Those who struggle to sketch anything with a pencil will agree that drawing with a finger on a smartphone is useless. But research is changing that.
researchers have resolved what they call, the “fat finger” problem with a crowdsourced solution that subtly corrects the digital strokes and improves picture quality. To accomplish this, they first created a mobile game, DrawAFriend
, and began collecting thousands of smartphone generated images.
Creating a mobile game app allowed us to generate a massive database for large-scale analysis of human drawings, says Adrien Treuille, associate professor of computer science and robotics at Carnegie Mellon.
DrawAFriend requires players to sketch and guess friends and celebrity profiles like Ben Affleck and Angelina Jolie. In its first week, the game generated 1,500 sketches a day, subsequently collecting more than 17,000 images.
The images contained important, stroke-by-stroke information about how each was created. The scientific goal was to automatically correct a person’s drawing strokes while preserving their artistic integrity, making it “invisible to the user, so people wouldn’t even be aware the correction is taking place,” says Alex Limpaecher, a doctorate student in CMU’s Computer Science Department.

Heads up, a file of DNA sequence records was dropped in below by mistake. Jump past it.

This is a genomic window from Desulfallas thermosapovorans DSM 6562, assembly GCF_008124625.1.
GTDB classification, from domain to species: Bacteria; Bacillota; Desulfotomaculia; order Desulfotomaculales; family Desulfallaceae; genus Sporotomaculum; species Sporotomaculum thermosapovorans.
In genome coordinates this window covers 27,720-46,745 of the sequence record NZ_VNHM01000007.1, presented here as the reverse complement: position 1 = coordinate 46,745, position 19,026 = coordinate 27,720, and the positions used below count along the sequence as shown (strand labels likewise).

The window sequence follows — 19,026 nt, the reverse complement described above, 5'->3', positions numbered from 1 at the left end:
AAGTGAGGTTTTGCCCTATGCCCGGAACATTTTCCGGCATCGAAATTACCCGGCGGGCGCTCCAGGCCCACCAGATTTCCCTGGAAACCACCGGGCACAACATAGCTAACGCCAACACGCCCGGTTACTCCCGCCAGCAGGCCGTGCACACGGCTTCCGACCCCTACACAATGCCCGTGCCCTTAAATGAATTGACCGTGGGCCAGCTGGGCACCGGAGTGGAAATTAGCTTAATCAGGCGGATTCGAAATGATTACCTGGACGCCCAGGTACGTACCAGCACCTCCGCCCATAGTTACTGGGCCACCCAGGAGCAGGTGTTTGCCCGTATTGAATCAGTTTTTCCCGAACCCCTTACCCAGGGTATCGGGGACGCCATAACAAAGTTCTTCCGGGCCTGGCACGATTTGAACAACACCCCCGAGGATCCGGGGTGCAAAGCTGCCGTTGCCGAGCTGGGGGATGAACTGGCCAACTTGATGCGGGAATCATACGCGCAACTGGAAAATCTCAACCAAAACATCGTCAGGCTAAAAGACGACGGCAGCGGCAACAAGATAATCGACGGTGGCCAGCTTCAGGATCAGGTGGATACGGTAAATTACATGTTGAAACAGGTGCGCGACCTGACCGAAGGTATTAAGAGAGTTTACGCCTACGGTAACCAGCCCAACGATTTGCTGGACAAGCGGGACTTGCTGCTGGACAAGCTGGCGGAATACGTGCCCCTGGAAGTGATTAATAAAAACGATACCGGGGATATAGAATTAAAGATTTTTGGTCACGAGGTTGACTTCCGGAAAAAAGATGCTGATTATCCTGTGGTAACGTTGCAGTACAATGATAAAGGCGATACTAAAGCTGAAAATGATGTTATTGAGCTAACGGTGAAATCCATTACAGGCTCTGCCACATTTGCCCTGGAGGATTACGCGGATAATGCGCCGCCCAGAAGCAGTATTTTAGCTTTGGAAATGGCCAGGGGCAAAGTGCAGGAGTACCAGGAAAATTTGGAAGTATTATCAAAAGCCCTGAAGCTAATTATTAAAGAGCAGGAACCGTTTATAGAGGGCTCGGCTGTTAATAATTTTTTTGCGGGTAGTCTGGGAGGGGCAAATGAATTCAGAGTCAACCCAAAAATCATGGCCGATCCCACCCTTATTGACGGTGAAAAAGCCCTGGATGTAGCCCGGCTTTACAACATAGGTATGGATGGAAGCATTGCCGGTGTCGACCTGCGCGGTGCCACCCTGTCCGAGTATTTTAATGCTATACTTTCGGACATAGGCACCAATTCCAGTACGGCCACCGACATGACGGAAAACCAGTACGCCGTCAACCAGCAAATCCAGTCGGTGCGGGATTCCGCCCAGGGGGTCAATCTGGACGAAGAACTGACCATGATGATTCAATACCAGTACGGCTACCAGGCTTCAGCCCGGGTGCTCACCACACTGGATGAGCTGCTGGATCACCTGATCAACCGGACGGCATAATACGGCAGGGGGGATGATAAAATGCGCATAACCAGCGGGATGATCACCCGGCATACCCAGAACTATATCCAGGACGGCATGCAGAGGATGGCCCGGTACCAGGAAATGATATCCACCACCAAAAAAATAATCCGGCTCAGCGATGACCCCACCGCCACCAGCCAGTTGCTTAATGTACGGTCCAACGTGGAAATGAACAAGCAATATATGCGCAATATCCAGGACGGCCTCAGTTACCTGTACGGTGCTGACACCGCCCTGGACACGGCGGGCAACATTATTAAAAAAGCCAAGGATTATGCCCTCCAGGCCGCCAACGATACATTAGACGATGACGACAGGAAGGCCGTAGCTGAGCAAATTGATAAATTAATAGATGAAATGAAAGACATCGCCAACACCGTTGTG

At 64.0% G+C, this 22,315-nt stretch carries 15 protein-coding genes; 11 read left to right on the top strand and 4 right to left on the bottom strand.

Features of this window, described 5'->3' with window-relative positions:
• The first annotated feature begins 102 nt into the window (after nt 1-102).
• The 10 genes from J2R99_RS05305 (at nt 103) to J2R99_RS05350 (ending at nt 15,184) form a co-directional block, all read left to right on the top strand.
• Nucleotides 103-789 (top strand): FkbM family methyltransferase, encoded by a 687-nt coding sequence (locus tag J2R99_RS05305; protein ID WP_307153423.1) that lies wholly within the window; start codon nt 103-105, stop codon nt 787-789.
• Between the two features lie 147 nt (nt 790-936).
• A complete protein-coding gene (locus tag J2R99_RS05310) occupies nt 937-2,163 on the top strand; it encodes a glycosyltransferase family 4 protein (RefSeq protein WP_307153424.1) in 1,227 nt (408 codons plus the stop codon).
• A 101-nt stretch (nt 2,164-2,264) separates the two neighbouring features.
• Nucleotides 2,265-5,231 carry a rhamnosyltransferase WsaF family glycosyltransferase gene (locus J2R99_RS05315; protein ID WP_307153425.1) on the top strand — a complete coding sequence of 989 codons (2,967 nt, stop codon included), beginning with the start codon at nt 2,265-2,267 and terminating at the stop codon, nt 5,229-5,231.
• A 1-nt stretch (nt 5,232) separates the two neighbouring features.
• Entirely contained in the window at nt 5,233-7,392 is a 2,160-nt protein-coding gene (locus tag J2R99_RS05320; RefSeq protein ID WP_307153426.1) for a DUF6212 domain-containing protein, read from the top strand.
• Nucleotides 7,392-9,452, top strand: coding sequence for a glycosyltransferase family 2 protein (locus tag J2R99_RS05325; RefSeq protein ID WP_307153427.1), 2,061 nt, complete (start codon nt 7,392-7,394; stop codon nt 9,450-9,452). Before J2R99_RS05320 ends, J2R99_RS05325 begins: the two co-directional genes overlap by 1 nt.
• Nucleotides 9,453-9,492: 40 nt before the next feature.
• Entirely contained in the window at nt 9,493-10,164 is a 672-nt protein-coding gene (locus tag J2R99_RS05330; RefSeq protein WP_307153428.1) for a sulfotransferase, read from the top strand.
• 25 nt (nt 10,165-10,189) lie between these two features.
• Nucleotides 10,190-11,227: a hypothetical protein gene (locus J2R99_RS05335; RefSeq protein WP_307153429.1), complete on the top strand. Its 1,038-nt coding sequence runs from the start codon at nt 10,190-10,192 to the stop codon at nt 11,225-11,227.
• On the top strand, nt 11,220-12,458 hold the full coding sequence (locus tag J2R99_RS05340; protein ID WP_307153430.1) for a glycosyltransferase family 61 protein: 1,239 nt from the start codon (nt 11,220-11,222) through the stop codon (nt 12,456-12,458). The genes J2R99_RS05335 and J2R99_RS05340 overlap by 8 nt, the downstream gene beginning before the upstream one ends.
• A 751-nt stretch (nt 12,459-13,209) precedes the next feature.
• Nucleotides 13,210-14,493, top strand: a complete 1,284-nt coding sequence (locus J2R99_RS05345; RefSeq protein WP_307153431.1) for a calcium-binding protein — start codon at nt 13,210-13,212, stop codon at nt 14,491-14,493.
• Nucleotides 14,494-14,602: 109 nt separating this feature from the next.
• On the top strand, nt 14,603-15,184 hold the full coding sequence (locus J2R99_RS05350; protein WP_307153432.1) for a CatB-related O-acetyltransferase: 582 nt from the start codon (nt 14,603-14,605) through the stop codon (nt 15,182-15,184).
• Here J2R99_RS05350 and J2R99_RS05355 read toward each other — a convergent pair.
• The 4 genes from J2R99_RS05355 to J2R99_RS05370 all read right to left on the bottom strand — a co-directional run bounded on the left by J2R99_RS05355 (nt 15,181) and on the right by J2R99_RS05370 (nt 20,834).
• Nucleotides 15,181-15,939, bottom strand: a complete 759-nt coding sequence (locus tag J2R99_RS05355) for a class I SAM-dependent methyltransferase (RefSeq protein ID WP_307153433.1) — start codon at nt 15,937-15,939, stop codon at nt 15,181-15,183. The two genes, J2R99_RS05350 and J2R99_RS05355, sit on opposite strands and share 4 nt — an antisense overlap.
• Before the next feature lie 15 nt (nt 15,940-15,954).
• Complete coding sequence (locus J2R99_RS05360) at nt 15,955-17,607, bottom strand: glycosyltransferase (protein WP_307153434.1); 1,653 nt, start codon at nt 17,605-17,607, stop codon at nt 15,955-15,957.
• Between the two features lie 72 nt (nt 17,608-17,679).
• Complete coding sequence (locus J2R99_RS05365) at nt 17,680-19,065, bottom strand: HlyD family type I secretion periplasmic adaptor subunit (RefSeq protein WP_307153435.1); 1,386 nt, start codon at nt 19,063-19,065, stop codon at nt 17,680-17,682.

“The point is you feel like it is your drawing, just slightly corrected. Every time you put your finger on the screen, there’s a slight ambiguity in what you want to do. We chose to resolve that ambiguity in the most beautiful way,” says Treuille. “It’s a magical thing.”
While the solution has obvious implications for gaming, the bigger picture is even more intriguing. For one, scientists are learning how to better and more creatively collect massive data sets. Everything in life comes down to nudging ourselves toward greater perfection, says Treuille. Imagine parking a car that makes minute corrections to perfectly guide it into a space.
Limpaecher presented the team’s findings this week at SIGGRAPH 2013
, the International Conference on Computer Graphics and Interactive Techniques, in Anaheim, Calif. a preliminary exhibition of some of the world’s greatest emerging innovations.
In addition to Treuille and Limpaecher, the other team members were Nicholas Feltman, a Ph.D. student in computer science, and Michael Cohen, principal researcher in Microsoft Research’s Interactive Visual Media Group.
Writer: Deb Smit
Source: Adrien Treuille, Alex Limpaecher, CMU
In case you're wondering, the DrawAFriend sketch is Angelina Jolie